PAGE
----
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Employment trajectories and later employment outcomes for mothers in the British Household Panel Survey: an analysis by skill level

Stewart, Kitty (2011) Employment trajectories and later employment outcomes for mothers in the British Household Panel Survey: an analysis by skill level. CASEpapers, CASE/144. Centre for Analysis of Social Exclusion, London School of Economics and Political Science, London, UK.

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Abstract

Maternal employment formed a central plank in the former Labour Government’s strategy to reduce child poverty. Even where potential jobs were low-skilled and low-paid, policy was explicitly work (rather than training) first, and lone parents in particular were given direct and indirect financial subsidies to enter employment of any kind. The explicit assumption was that a low-paid job would be a stepping-stone to better things. From 2008 a little more stick was introduced to what had been a largely carrot-based approach to encouraging employment, a shift that has continued under the Conservative-Liberal Democrat Coalition Government in power from May 2010. However, there is little evidence in practice that a low-paid job when one’s child is young is a reliable route to improved future prospects. This paper uses the British Household Panel Survey to explore this issue further. It examines the employment trajectories of 929 women for the ten years after the birth of their youngest child, asking two main questions. Do mothers tend to remain in employment once they have taken a job? And do wages and other employment outcomes further down the line (when their youngest child is ten) reflect the employment pathway taken? In both cases the paper focuses in particular on differences between women with higher and lower levels of qualifications. The paper finds mothers following a variety of employment pathways, with instability much more common than steady work trajectories. One in three mothers moves in and out of work over the decade after the birth of their youngest child, and this is true for both lower-skilled and higher-skilled mothers. Stable work histories do appear to carry benefits in terms of wages when the youngest reaches ten, but the benefits are substantially higher for women with higher levels of qualifications, as might be predicted by human capital theory. More highly qualified women who moved in and out of work over the decade had an hourly wage at ten which was 33% lower than similar women with a stable work history; for women with few or no qualifications the corresponding figure was 14%. Levels of occupational progression as measured by change in NS-SEC status over the decade were encouraging, but for both higher and lower skilled women job satisfaction when the youngest is ten appears unrelated to the pathway taken.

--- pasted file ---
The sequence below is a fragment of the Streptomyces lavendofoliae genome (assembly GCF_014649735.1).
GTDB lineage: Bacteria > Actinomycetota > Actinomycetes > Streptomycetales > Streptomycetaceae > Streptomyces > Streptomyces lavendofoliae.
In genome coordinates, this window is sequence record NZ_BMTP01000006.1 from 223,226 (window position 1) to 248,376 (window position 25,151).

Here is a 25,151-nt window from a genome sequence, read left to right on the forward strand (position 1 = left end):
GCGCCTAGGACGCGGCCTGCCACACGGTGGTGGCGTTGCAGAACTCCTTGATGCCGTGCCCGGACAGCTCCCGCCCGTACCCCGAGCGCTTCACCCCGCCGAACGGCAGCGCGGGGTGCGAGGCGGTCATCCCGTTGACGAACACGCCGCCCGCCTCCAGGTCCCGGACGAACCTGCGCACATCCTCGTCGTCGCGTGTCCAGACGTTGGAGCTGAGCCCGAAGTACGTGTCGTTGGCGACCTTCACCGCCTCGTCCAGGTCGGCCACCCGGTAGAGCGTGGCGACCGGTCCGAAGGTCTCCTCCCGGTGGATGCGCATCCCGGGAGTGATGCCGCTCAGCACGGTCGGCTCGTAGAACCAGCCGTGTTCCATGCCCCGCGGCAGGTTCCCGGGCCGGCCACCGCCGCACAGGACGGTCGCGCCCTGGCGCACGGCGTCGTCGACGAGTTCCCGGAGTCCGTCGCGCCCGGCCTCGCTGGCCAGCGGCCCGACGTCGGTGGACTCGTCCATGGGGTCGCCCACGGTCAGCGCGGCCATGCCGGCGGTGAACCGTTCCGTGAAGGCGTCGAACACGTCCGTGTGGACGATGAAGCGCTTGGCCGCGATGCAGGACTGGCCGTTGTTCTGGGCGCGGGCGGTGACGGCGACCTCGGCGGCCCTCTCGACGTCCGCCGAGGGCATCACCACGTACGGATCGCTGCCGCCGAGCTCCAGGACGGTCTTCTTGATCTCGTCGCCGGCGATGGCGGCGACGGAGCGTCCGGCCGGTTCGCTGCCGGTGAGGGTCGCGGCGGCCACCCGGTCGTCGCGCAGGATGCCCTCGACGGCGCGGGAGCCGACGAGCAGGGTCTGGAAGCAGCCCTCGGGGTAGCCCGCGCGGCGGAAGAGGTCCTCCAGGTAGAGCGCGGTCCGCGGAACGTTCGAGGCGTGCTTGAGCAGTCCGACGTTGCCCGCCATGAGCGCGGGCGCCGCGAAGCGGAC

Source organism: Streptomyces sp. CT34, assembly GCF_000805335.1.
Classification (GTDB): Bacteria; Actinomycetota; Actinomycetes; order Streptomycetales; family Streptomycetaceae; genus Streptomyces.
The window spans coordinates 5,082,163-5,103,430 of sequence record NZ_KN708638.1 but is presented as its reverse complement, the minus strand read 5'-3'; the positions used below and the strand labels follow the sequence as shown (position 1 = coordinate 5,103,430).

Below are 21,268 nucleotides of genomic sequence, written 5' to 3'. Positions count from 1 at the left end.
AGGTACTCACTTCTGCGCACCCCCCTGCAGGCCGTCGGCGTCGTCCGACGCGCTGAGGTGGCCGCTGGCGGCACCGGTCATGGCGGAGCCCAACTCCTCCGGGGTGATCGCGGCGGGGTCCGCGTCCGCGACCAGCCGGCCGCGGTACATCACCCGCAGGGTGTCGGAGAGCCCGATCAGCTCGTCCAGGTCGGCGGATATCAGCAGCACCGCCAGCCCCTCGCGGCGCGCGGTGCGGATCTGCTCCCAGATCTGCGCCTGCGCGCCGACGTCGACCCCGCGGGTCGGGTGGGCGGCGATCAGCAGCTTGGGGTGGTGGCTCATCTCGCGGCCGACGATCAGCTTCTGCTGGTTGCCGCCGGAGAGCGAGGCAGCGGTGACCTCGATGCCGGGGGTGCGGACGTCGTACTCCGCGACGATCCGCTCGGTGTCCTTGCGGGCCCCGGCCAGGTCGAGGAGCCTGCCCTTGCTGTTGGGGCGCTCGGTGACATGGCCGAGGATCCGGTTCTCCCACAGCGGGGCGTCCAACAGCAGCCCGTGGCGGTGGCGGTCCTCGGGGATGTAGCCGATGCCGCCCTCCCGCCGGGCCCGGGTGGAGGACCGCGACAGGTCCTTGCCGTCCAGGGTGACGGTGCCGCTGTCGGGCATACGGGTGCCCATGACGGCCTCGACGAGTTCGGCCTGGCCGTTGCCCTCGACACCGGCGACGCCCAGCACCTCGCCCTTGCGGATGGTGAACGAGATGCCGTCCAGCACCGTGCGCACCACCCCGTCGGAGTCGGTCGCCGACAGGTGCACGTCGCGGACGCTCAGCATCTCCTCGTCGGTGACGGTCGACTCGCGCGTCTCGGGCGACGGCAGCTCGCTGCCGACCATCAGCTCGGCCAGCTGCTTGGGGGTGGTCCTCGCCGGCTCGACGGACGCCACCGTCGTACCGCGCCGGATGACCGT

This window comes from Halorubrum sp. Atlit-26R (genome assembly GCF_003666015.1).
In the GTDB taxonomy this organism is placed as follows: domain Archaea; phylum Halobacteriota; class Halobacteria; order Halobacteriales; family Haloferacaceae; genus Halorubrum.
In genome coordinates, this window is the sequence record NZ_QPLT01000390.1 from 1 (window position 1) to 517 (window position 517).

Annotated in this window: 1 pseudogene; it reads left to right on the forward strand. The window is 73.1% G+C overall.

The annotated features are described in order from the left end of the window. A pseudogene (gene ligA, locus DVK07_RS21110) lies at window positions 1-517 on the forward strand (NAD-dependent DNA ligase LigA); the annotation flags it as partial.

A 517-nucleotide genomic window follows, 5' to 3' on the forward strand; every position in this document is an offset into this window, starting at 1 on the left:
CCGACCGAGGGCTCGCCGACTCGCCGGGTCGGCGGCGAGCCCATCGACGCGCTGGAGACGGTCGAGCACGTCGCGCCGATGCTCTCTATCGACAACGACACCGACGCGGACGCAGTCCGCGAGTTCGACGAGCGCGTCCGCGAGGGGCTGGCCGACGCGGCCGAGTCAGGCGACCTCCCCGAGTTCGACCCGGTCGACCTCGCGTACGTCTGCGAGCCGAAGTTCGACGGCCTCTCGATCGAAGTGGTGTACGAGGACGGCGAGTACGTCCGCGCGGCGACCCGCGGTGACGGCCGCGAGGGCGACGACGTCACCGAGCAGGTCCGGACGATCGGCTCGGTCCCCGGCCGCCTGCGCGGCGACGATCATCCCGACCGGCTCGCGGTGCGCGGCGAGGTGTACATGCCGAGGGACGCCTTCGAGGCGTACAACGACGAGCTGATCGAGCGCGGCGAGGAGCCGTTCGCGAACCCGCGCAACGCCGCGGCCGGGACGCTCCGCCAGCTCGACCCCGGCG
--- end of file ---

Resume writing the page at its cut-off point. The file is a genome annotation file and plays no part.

Item Type: Monograph (Discussion Paper)
Official URL: http://sticerd.lse.ac.uk/case
Additional Information: © 2011 The author
Library of Congress subject classification: H Social Sciences > HD Industries. Land use. Labor
H Social Sciences > HQ The family. Marriage. Woman
Journal of Economic Literature Classification System: J - Labor and Demographic Economics > J2 - Time Allocation, Work Behavior, and Employment Determination and Creation; Human Capital; Retirement > J22 - Time Allocation and Labor Supply
J - Labor and Demographic Economics > J2 - Time Allocation, Work Behavior, and Employment Determination and Creation; Human Capital; Retirement > J24 - Human Capital; Skills; Occupational Choice; Labor Productivity
J - Labor and Demographic Economics > J4 - Particular Labor Markets > J41 - Contracts: Specific Human Capital, Matching Models, Efficiency Wage Models, and Internal Labor Markets
Sets: Departments > Social Policy
Collections > Economists Online
Research centres and groups > Centre for Analysis of Social Exclusion (CASE)
Rights: http://www.lse.ac.uk/library/usingTheLibrary/academicSupport/OA/depositYourResearch.aspx
Identification Number: CASE/144
Date Deposited: 12 Jan 2012 16:27
URL: http://eprints.lse.ac.uk/41396/

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